Daudi October 13, 2012
Am so moved by the stories of real people living in my country it means a lot to them so they should not be taken for granted but to be told hence they can help to change others.
Evamaria Sambayukha August 7, 2012
Before, I apologize for my bad English but I hope you can intender what I mean. My name is Antonio Bandeira, live in Angola, and I am an employee of Pathfinder. I was reading the hestória Develini, and I confess that I was very moved by what I read. With all this attitude strength, certainty, and faith which tells us Develini, helping one signed it, and his brother are in the same situation, only comes to show that if mSQL will and determination on the part of several derigentes, businessmen , NGOs (as is the case with much of the Pathfinder makes this field), I believe that infection rates of HIV and other sexually transmitted diseases will drop considerably. Here in Angola, since there are also groups, or organizations in the fight against prejudice and discrimination of people living with HIV, yet the world needs as many people Develini to a substantial reduction in new cases, and ending discrimination. Develini ..... force, force, strength, and you never cances to fight for your life and help those who really need your help. Antonio Bandeira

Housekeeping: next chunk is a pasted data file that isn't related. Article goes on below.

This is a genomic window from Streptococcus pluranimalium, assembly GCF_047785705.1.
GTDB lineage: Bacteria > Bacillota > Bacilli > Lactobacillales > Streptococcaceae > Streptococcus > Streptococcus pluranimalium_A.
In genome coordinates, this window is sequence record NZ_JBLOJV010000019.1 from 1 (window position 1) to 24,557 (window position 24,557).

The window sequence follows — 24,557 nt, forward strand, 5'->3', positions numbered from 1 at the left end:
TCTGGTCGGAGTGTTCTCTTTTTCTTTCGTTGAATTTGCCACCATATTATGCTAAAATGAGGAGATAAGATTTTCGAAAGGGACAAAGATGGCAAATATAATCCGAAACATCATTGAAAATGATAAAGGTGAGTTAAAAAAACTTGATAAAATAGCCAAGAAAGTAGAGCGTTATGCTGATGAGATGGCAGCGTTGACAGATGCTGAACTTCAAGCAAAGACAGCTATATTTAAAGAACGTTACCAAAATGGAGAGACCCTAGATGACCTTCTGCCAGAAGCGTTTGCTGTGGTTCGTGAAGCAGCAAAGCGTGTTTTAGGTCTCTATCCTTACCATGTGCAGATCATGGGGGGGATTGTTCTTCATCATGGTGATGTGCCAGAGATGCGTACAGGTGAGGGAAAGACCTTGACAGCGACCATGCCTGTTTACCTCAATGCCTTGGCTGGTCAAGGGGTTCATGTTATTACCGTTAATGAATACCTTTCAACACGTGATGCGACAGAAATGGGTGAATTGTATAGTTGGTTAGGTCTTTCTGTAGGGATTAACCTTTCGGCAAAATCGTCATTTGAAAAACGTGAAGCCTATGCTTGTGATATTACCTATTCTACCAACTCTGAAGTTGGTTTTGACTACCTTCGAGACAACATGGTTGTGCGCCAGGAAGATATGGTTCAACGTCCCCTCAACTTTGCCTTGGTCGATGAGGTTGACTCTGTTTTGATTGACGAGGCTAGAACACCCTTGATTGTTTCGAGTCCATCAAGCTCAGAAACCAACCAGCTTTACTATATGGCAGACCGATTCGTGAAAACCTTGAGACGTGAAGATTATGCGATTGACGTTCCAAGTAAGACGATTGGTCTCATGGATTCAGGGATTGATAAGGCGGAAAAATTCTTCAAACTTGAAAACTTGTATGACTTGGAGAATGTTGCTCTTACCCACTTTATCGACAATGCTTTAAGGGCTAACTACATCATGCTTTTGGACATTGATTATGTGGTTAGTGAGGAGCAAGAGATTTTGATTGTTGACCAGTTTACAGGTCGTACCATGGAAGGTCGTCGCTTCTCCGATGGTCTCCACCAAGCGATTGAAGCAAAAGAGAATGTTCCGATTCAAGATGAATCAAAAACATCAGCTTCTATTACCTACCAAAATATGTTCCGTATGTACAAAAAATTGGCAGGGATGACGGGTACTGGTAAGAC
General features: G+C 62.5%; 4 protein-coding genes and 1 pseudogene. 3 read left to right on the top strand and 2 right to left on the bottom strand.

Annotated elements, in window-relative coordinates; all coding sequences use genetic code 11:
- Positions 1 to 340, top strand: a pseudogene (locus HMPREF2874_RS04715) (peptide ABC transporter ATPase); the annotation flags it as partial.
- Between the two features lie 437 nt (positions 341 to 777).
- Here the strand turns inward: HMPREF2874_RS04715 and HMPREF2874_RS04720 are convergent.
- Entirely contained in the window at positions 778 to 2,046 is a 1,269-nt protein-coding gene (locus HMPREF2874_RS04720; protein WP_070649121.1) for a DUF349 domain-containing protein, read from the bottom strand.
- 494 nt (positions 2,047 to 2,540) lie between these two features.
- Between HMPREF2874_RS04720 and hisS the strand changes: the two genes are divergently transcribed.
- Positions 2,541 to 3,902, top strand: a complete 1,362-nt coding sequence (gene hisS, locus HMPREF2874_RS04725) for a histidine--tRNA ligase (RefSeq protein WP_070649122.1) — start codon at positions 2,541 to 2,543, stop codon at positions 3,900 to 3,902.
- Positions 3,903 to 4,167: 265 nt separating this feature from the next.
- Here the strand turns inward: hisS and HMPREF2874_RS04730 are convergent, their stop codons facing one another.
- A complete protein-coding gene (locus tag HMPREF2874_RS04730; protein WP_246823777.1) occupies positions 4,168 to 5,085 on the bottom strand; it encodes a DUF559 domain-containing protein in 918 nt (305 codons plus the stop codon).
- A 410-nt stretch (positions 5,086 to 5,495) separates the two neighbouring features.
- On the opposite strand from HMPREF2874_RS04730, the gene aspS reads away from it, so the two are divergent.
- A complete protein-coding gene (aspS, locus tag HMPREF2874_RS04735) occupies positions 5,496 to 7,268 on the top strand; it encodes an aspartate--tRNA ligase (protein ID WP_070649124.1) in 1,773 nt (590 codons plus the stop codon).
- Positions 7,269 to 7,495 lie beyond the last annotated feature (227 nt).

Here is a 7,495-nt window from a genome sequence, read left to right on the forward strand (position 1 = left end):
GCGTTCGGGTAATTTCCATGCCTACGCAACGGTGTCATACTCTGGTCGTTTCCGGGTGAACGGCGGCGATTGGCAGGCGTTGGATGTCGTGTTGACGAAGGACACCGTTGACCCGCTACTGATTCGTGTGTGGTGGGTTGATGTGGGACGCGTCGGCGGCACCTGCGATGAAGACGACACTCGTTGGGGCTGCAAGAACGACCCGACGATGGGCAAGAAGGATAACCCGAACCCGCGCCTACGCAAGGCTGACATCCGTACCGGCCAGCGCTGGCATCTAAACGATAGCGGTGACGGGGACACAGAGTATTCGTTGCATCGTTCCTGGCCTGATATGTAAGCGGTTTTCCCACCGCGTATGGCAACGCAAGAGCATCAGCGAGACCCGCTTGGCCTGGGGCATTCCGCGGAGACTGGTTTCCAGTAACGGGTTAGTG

Antonio Bandeira July 25, 2012
I have seen this same positive effect in and around Arusha, where I had the privilege of meeting with Pathfinder staff and home based care providers. Incredibly powerful experience with them meeting people who had, quite simply, been brought back from the brink of death and who now live healthy fulfilling lives. It is a testament to the power of this work and the dedication of people like Develini and the staff people who helped her.
Benjamin Kahrl July 23, 2012